As Microsoft continues to miss its unit sales numbers, Nintendo'sWii continues to soar. It's the "big elephant" in Barker Hangar in Santa Monica, California--the home of next week's E3 conference.
Funny though: that wasn't the competitor Microsoft was likely worried about during the opening salvos of last year's big console wars. It seems Microsoft was only concerned about what Sony's PlayStation III would do. Sony continues to stumble; Nintendo continues to soar; and now Microsoft has to figure out a way to take on an innovative console system that sells at half the price of the Xbox.
Continuing my interview from my earlier post with Microsoft's President of the Entertainment/Devices division Robbie Bach--Bach tells me Nintendo is still not a key competitor because of the kinds of games gamers can play on it. But maybe Microsoft should indeed go head to head with Nintendo since the company seems to be finding more and more new customers--while Microsoft can't. Worse, those new customers might be coming at Microsoft's expense whether Redmond chooses to believe it or not.
Bach says, "I think certainly for the casual gaming audience and the audience that is traditionally a Nintendo audience, it's a great product. They look at a younger audience, a casual audience, they'll do very well with them, particularly at that price point. Our audiences aren't actually the same. They overlap some, but they're not the same, so we compete with them, but we probably compete more directly with PS3."
Which is leading just about everyone to assume that part of Microsoft's big announcements next week at E3 will include some kind of price-break on Xbox to answer what's widely expected to be a price-cut by Sony--which is mired in last place in part because of the $600 price tag it carries. Look for both consoles to slash prices by a minimum of $100 each. But even after that, they'll both still cost twice as much as Wii. The real question is whether lower prices AND great new titles in the pipeline will be enough to staunch Wii's juggernaut.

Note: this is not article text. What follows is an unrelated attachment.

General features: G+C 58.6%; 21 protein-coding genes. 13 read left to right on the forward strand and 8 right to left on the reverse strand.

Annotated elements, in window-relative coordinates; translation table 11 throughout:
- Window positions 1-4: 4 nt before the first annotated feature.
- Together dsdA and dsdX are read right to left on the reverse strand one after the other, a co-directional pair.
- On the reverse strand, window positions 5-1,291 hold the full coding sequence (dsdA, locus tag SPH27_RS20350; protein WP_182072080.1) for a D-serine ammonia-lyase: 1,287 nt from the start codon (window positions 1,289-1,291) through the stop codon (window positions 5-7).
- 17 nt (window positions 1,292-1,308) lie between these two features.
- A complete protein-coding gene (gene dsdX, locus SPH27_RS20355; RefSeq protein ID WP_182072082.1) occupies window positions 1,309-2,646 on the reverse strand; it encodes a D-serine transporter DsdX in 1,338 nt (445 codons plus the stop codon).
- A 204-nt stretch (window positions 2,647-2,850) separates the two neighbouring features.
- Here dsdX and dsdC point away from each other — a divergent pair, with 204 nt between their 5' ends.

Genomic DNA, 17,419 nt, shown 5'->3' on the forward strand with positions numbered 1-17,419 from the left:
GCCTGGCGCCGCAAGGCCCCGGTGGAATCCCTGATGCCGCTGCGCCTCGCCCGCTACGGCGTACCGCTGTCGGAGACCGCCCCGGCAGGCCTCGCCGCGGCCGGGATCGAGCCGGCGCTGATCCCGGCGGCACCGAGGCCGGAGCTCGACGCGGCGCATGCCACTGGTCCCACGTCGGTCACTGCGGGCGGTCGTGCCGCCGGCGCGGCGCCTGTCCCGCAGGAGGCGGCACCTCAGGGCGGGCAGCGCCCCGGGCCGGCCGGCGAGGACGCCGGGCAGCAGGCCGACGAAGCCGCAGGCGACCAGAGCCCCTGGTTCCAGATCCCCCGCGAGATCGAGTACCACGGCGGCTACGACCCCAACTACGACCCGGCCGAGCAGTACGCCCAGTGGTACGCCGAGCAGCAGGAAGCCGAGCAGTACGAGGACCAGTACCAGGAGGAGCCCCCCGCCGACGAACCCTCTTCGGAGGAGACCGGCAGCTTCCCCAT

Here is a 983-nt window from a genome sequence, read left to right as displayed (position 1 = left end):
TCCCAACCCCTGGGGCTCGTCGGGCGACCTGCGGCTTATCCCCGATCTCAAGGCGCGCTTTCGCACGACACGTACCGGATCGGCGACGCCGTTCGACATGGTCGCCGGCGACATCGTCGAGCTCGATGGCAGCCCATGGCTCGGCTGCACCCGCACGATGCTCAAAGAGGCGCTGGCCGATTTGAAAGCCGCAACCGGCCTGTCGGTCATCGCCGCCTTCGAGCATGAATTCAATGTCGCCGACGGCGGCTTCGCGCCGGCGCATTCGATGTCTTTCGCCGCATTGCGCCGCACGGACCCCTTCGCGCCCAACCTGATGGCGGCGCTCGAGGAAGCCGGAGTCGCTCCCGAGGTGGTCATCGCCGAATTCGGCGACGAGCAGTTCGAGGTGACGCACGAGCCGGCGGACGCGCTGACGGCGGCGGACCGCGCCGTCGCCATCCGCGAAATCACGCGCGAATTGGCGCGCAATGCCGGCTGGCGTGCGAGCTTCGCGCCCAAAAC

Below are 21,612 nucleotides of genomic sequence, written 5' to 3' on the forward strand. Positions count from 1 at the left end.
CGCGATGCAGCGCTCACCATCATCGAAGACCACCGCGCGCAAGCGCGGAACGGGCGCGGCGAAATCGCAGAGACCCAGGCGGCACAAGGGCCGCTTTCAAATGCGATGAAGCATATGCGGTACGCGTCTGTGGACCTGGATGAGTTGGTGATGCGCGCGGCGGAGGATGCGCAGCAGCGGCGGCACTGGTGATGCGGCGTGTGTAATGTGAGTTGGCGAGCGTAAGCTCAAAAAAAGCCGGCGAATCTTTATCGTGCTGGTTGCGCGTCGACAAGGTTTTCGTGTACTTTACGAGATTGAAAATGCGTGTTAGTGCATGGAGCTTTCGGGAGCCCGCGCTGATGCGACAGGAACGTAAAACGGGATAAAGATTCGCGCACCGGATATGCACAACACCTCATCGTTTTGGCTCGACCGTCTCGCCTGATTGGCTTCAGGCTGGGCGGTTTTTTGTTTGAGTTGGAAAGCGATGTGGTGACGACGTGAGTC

Bach is looking forward to big name titles this year as Xbox's saving grace. If last year was about the console wars, and the past year has been about an industry in transition, then the year upcoming will be about software, titles, and the key catalysts that he says will juice xBox sales.
"You look at what we think we can do with the games coming out, whether that's Halo 3, or some of the exciting casual games that we have coming, I think we have a great line-up and games are what drives console sales," Bach says. "So as we get through the summer here, I think we're gonna see things picking up. Madden (EA) is obviously a launching off point for the summer and then Halo 3 follows that in September. I think you're going see great momentum for us on the console side," says Bach.
And not a moment too soon. Wii is here. Microsoft is beating Sony, which was part of its stated mission a year ago. Trouble is, investors are now desperate for the company's answer to Nintendo.
Look for our coverage beginning Monday with an E3 preview. And then we'll be at the show in Santa Monica, California, opening day on Wednesday, July 11th.
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